The objective was to place the human dimension at the centre of the theme of deterrence, and to explain the reality of the humanitarian, health, environmental and economic consequences in the event of a nuclear detonation of any kind (by accident, miscalculation, intentional act). The main conclusion that emerged was that it is unlikely that any State, or international organisation, would be able to respond to the immediate humanitarian emergency caused by the detonation of a nuclear weapon, and that it is not possible to foresee such capacities, even if the will to face it exists.
The law is a constantly evolving process, but the law can only progress if its actors find an interest in it. This is even truer for international law, where States are rarely guided by the interests of the international community as a whole. Lately, the dialogue established with NGOs, academics and nuclear disarmament champion-States has made this possible.
In 2015, on the occasion of the 70th anniversary of the first use of nuclear weapons, the ICRC president, Peter Maurer, rightly recalled that if nuclear weapons are “often presented as promoting security, particularly during times of international instability”, in reality, “weapons that risk catastrophic and irreversible humanitarian consequences cannot seriously be viewed as protecting civilians or humanity as a whole”. However, “nuclear weapons are the one weapon of mass destruction on which we are still confronted with a legal gap” [iv]. The legal vacuum, often decried in the regime organized by the NPT, suddenly seemed possible to fill by a global and comprehensive ban of nuclear weapons.
It is precisely this awareness that led the United Nations General Assembly, in December 2016, to vote for Resolution 71/258 on “Taking forward multilateral nuclear disarmament negotiations”. This Resolution was to allow the opening, in 2017, of “a United Nations conference to negotiate a legally binding instrument to prohibit nuclear weapons, leading towards their total elimination”.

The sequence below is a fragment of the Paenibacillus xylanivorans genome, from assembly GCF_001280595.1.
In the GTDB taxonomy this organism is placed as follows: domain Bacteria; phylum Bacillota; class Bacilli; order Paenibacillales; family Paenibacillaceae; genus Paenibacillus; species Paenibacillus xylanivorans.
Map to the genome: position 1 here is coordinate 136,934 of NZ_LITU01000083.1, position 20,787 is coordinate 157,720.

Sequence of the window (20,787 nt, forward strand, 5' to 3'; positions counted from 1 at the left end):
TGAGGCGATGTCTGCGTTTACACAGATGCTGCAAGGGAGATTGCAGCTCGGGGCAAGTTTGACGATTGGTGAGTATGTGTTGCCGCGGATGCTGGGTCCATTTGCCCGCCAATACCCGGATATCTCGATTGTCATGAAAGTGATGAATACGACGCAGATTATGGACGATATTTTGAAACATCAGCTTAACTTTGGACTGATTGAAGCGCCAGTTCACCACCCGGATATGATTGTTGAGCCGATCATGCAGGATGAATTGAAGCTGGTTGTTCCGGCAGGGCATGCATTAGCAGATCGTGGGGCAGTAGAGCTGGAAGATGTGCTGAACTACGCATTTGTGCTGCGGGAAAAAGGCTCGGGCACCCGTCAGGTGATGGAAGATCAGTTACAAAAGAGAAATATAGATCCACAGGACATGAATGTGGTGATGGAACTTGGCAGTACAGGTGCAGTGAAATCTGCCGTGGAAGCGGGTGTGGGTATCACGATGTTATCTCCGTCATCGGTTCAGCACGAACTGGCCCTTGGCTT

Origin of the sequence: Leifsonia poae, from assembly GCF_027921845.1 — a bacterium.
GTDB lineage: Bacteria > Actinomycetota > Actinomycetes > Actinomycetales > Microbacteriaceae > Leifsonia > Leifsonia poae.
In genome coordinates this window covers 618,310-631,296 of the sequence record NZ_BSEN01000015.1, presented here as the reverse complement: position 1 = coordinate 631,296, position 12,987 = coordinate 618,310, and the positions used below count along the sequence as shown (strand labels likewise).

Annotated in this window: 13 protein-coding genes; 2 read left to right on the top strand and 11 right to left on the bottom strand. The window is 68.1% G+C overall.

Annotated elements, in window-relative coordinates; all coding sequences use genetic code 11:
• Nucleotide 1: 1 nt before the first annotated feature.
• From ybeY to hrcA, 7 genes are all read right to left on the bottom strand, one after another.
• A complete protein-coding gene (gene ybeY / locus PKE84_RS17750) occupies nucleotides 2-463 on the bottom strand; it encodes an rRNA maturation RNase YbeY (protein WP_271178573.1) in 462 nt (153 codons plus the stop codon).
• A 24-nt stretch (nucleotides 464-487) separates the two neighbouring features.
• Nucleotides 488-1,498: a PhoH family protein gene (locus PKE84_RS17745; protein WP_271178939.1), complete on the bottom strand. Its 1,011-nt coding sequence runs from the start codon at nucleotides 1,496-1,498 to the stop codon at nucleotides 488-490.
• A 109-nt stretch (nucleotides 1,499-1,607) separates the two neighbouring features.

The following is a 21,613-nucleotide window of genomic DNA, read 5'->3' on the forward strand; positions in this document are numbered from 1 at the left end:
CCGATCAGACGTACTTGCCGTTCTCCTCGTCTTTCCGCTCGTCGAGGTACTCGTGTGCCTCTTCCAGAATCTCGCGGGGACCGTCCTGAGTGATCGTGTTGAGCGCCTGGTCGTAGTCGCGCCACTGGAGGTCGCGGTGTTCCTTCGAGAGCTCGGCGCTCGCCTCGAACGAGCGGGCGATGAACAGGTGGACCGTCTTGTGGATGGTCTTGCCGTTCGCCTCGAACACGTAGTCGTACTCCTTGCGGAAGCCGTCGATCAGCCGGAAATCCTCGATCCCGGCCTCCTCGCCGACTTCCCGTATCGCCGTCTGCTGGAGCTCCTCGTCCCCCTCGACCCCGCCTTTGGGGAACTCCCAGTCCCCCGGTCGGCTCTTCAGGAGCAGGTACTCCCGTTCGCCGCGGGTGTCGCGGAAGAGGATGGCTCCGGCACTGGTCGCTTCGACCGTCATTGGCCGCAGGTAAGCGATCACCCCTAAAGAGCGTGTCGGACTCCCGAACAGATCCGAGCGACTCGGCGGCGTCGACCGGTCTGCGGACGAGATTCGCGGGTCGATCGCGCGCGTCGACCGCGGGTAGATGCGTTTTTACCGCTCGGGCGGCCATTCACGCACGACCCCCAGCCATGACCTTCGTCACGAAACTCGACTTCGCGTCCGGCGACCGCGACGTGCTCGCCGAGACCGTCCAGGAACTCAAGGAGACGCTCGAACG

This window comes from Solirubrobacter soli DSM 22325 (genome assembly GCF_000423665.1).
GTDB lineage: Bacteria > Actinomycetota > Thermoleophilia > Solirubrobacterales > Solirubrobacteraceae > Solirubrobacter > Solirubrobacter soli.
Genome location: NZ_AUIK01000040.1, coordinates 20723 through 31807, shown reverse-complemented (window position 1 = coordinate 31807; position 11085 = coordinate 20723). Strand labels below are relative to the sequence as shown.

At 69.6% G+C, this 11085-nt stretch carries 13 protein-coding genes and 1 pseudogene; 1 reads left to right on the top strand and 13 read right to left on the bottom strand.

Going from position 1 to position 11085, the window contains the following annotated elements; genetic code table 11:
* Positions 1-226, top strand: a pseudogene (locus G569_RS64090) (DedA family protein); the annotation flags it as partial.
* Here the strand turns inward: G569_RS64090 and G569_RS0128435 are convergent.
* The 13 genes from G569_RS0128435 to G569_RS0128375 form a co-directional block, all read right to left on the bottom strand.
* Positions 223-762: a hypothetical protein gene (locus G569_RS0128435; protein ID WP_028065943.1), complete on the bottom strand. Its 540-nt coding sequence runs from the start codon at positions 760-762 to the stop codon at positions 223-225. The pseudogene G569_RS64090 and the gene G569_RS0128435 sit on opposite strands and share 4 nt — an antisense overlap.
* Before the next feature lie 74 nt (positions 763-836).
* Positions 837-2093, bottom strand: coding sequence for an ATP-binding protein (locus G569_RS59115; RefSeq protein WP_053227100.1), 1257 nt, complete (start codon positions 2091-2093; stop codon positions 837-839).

For the first time since the adoption of the Comprehensive Nuclear-Test-Ban Treaty (CTBT) in 1995, the international community opened the possibility for negotiating and adopting a new standard on nuclear weapons. With the support of a huge number of NGOs and the International Campaign to Abolish Nuclear Weapon (ICAN), on 7 July 2017, by a majority of 122 States, the Treaty on the Prohibition of Nuclear Weapons (TPNW) was adopted with the aim of strengthening article VI of the NPT.
The TPNW will enter into force after reaching the threshold of 50 ratifications, thereby creating a new international standard of positive law against nuclear weapons. To date, 36 States have ratified it and 81 have signed it.
In less than ten years, States, NGOs and individuals have opened a new path for nuclear disarmament. The TPNW needs continued and strong support. It is time for States that have launched their national ratification process to speed it up. It is time to finally put an end to this deadly dependence and to open a new era where humanity will be at the centre of our security.
*Catherine Maia, Professor at the Faculty of Law and Political Science of the Lusófona University of Porto (Portugal), Visiting Professor at Sciences Po Paris (France)
Jean-Marie Collin, Nuclear Disarmament Expert, Associate Researcher at the GRIP, Spokesmen for ICAN France
[i] Delpech, T. (2012) Nuclear Deterrence in the 21st Century, Santa Monica, USA: Rand Corporation.